child welfare(redirected from Child Welfare Bureau)
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child welfare,services provided for the care of disadvantaged children. Foundling institutions for orphans and abandoned children were the earliest attempts at child care, usually under religious auspices. At first the goal was to provide minimum physical subsistence, but services have been expanded to include social and psychological help. In the late 18th cent., a movement developed around the idea that children should not simply be regarded as small adults, and such educators as Rousseau, Pestalozzi, and Froebel were discussing children's special needs at the same time that the Industrial Revolution intensified the nonagricultural exploitation of child laborchild labor,
use of the young as workers in factories, farms, and mines. Child labor was first recognized as a social problem with the introduction of the factory system in late 18th-century Great Britain.
..... Click the link for more information. . In the 19th cent. many religious and private institutions were organized to take care of children who were orphaned, destitute, or handicapped. In child-welfare legislation, the British Children's Charter Act of 1908 and the Ohio Children's Code Commission of 1911 marked a new era. The idea that it was the responsibility of the community to provide children with the advantages that their parents could not supply is a 20th-century development. In this category are free school lunches; medical, dental, and psychiatric services and child guidance clinics in schools; playgrounds; children's courts; special schools for handicapped children; and care in foster families for children of broken homes. Infant and child clinics are often provided by municipalities. Many social welfaresocial welfare
or public charity,
organized provision of educational, cultural, medical, and financial assistance to the needy. Modern social welfare measures may include any of the following: the care of destitute adults; the treatment of the mentally ill; the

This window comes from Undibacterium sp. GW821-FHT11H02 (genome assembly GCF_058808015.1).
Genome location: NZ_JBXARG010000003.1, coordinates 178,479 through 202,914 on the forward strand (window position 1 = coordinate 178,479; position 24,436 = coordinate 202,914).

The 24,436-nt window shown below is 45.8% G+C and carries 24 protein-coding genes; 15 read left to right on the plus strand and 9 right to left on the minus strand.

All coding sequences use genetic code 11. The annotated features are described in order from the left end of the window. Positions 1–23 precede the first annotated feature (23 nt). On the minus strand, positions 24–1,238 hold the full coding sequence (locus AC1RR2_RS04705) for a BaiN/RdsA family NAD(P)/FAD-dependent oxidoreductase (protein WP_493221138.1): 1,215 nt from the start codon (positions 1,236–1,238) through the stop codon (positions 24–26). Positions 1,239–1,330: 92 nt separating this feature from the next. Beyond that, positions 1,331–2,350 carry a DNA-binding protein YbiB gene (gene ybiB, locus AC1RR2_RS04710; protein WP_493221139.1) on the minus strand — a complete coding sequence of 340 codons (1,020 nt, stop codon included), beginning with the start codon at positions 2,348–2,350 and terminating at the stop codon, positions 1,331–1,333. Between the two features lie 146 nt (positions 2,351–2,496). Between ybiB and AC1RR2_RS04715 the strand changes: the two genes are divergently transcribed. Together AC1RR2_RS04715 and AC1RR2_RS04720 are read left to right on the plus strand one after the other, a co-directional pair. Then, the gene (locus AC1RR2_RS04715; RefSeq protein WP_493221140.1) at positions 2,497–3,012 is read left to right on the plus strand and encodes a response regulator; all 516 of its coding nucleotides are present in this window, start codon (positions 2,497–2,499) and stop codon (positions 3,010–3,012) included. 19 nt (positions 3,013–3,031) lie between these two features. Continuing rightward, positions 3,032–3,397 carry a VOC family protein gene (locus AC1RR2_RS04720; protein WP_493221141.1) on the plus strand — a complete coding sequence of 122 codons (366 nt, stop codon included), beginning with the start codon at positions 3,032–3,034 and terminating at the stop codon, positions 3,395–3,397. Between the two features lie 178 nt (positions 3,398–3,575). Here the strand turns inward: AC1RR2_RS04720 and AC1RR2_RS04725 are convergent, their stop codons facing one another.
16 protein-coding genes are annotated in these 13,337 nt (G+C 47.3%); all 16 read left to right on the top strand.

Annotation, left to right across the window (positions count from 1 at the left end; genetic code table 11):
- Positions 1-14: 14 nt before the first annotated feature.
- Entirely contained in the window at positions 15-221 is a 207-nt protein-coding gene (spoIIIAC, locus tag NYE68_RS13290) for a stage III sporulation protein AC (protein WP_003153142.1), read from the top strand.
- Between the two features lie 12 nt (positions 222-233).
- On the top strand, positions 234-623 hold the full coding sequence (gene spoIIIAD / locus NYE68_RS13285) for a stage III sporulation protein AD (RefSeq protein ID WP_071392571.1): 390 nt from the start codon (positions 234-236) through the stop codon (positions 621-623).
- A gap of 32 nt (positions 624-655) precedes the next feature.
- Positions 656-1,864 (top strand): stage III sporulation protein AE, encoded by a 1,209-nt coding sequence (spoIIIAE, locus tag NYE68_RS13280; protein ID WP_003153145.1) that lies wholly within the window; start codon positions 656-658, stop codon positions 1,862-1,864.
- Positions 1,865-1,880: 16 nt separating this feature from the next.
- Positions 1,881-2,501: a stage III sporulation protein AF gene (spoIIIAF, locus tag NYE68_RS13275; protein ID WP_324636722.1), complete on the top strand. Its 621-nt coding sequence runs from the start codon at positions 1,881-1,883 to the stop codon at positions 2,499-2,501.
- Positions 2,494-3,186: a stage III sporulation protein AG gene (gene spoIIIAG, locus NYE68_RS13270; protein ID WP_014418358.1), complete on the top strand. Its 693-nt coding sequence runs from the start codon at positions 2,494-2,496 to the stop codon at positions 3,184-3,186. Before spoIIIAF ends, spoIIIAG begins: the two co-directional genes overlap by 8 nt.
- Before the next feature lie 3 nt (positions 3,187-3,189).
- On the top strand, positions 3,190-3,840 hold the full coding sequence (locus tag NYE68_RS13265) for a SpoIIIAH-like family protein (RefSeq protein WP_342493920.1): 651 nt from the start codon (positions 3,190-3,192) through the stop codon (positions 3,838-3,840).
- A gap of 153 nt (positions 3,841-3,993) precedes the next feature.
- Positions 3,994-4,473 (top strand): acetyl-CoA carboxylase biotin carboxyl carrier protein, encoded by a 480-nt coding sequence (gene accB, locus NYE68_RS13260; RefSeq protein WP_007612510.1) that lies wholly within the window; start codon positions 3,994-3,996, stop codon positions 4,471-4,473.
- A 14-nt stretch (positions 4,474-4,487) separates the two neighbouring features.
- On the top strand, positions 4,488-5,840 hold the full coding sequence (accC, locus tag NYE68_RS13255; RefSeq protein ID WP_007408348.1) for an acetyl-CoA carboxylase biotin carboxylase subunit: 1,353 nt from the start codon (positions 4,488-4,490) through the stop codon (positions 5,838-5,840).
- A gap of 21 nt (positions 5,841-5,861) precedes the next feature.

..... Click the link for more information. agencies finance summer camps for both healthy and handicapped children. In the United States child welfare services are administered through the Administration for Children and Families within the U.S. Dept. of Health and Human Services. A series of new child welfare programs were passed by Congress in the 1960s. These included the Child Nutrition Act, the Head Start Program, and the Foster Grandparent Program. The International Union for Child Welfare (1920) organized relief for child victims of major international and national disasters. The United Nations Children's FundUnited Nations Children's Fund
(UNICEF), a specialized fund of the United Nations. It was established in 1946 as the United Nations International Children's Emergency Fund, and became a permanent part of the United Nations in 1953, when it acquired its current name (but retained
..... Click the link for more information. (UNICEF, 1946) targets malnutrition and helps reestablish children's services destroyed in war. Current child welfare concerns include child abusechild abuse,
physical, sexual, or emotional maltreatment or neglect of children by parents, guardians, or others responsible for a child's welfare. Physical abuse is characterized by physical injury, usually inflicted as a result of a beating or inappropriately harsh discipline.
..... Click the link for more information. and child care (see day nurseryday nursery,
, institution for the care of the children of working parents. Originating in Europe in the late 18th and early 19th cent.
..... Click the link for more information. ).
See J. Packman, Child Care Needs and Numbers (1968); D. Zietz, Child Welfare (2d ed. 1969); L. Costin, Child Welfare (new ed. 1972); A. Kahn and S. Kamerman, Social Services in International Perspective (1980), Helping America's Families (1982), and Child Support (1987); V. Zelizer, Pricing the Priceless Child (1985); A. Kadushin and J. A. Martin, Child Welfare Services (4th ed. 1988).